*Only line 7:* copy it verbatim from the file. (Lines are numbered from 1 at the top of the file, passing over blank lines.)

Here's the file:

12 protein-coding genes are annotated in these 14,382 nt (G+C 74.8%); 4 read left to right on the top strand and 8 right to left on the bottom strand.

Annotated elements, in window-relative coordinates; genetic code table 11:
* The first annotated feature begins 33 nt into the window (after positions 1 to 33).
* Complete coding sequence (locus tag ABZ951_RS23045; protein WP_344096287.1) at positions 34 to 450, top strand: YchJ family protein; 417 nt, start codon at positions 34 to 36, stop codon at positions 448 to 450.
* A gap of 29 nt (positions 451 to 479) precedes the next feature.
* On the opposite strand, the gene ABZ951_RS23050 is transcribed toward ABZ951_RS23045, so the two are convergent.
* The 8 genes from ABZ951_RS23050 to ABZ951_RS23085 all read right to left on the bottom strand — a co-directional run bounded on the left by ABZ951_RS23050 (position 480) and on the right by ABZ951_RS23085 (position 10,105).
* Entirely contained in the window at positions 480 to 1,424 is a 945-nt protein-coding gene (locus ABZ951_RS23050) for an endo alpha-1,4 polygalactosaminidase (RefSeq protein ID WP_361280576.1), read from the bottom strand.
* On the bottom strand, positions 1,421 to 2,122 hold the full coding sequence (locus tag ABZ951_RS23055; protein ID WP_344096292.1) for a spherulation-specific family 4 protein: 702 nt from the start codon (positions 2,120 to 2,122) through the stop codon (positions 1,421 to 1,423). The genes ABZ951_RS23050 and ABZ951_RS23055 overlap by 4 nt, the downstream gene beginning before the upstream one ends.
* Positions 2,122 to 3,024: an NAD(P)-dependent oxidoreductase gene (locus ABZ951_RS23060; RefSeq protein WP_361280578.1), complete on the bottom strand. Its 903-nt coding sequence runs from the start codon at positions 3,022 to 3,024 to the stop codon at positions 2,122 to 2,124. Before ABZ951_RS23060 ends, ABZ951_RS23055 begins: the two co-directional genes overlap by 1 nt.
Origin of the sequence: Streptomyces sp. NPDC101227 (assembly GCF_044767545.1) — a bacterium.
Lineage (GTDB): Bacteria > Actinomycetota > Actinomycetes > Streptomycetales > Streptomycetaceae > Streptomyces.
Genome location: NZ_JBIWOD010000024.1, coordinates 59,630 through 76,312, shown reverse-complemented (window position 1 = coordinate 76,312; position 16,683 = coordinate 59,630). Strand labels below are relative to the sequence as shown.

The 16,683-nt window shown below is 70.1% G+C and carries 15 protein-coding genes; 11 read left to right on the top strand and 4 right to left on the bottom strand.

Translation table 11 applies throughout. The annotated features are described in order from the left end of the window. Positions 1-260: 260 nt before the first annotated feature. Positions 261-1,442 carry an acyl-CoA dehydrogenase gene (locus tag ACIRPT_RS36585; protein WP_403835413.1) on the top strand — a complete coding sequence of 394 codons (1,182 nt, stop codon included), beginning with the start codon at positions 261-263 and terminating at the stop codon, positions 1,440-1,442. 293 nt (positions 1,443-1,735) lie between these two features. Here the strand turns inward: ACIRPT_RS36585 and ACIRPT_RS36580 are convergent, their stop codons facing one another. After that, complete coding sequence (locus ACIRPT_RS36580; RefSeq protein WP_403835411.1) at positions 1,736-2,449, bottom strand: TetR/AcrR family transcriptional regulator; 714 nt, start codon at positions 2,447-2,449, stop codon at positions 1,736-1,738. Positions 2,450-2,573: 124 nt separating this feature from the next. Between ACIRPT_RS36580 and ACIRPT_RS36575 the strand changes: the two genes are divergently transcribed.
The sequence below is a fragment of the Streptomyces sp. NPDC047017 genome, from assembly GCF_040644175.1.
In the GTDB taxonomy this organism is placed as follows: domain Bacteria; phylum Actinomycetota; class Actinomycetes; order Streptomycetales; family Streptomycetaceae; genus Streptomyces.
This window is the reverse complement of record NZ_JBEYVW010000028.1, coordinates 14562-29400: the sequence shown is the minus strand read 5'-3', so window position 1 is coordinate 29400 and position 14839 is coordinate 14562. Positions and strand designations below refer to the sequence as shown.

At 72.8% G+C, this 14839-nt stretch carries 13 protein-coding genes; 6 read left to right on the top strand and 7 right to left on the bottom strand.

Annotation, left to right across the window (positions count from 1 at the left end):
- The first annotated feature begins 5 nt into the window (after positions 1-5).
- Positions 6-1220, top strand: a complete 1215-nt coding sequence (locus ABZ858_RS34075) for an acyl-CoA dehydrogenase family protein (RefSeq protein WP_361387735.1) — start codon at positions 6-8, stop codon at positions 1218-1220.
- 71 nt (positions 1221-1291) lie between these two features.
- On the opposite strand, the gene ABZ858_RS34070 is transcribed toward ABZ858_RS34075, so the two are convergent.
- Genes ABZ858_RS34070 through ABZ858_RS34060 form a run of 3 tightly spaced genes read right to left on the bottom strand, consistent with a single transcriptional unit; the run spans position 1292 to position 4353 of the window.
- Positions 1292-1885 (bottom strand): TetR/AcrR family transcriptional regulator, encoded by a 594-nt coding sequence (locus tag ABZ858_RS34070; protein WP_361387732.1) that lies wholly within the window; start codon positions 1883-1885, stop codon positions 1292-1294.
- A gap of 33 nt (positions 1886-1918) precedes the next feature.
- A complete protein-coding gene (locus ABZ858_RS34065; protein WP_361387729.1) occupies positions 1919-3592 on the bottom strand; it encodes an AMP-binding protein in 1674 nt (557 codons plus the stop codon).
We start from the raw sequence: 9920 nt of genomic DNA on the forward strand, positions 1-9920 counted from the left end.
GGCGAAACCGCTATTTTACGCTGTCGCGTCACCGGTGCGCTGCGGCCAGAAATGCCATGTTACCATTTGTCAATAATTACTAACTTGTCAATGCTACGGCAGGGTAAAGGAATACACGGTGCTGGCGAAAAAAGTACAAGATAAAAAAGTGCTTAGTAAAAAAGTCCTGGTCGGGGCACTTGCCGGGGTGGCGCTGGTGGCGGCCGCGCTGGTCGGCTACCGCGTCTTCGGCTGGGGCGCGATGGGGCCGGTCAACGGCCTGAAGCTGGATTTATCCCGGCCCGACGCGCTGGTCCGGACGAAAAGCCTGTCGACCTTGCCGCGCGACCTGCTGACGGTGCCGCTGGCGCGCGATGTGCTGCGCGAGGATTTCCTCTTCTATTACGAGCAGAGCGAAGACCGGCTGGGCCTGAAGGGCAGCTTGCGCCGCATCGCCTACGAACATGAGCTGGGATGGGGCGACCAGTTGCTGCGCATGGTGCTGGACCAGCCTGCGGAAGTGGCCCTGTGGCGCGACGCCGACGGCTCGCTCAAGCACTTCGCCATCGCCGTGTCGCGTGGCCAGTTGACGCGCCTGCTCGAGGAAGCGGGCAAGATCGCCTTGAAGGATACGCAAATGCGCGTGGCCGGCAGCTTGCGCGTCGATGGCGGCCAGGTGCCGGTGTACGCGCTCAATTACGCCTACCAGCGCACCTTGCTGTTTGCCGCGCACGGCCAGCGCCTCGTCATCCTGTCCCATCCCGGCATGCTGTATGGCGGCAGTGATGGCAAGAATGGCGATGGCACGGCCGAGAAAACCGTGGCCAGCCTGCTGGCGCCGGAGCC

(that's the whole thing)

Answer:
* The 8 genes from ABZ951_RS23050 to ABZ951_RS23085 all read right to left on the bottom strand — a co-directional run bounded on the left by ABZ951_RS23050 (position 480) and on the right by ABZ951_RS23085 (position 10,105).